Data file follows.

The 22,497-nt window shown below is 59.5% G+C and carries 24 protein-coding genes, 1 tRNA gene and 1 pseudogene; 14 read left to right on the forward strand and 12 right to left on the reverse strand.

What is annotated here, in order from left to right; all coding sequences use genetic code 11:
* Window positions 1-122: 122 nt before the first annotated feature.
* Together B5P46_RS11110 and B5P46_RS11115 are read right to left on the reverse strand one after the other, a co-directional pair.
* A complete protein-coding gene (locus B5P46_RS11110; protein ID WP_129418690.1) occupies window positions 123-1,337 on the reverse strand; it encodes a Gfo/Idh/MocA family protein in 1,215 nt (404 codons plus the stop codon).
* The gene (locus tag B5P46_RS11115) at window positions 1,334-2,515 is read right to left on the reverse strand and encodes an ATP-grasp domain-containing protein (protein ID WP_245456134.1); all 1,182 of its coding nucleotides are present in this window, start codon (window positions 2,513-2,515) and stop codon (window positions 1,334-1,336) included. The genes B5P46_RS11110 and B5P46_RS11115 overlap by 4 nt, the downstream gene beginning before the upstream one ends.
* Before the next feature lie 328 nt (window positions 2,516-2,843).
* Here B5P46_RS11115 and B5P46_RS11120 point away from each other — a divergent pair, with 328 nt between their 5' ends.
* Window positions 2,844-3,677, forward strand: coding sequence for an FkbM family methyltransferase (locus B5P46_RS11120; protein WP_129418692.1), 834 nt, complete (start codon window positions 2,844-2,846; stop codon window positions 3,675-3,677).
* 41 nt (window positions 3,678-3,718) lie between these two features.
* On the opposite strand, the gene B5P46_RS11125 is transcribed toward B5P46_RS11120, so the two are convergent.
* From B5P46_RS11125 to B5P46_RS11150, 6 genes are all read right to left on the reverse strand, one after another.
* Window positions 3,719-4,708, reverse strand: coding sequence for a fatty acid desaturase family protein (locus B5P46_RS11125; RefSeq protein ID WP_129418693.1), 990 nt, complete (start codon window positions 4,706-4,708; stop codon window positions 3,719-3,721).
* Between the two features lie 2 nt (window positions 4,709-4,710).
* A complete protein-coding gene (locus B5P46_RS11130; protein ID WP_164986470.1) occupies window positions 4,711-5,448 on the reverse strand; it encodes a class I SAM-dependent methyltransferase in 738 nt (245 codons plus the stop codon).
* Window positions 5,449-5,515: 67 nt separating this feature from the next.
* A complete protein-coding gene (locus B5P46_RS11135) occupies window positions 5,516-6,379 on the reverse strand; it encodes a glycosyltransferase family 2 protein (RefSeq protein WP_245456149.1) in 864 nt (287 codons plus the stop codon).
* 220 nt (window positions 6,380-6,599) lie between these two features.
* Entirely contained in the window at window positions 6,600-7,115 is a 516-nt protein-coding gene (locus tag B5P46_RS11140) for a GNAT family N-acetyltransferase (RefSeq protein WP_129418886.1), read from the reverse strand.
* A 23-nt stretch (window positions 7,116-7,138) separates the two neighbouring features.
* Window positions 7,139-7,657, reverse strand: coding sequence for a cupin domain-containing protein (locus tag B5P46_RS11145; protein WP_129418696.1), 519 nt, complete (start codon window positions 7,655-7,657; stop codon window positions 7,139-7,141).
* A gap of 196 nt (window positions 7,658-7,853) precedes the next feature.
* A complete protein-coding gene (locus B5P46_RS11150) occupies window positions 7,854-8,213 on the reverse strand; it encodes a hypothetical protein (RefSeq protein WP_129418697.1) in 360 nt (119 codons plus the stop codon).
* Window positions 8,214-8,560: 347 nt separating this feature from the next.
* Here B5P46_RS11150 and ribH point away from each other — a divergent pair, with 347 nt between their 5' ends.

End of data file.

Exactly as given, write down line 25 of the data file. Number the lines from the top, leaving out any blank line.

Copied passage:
* Here B5P46_RS11150 and ribH point away from each other — a divergent pair, with 347 nt between their 5' ends.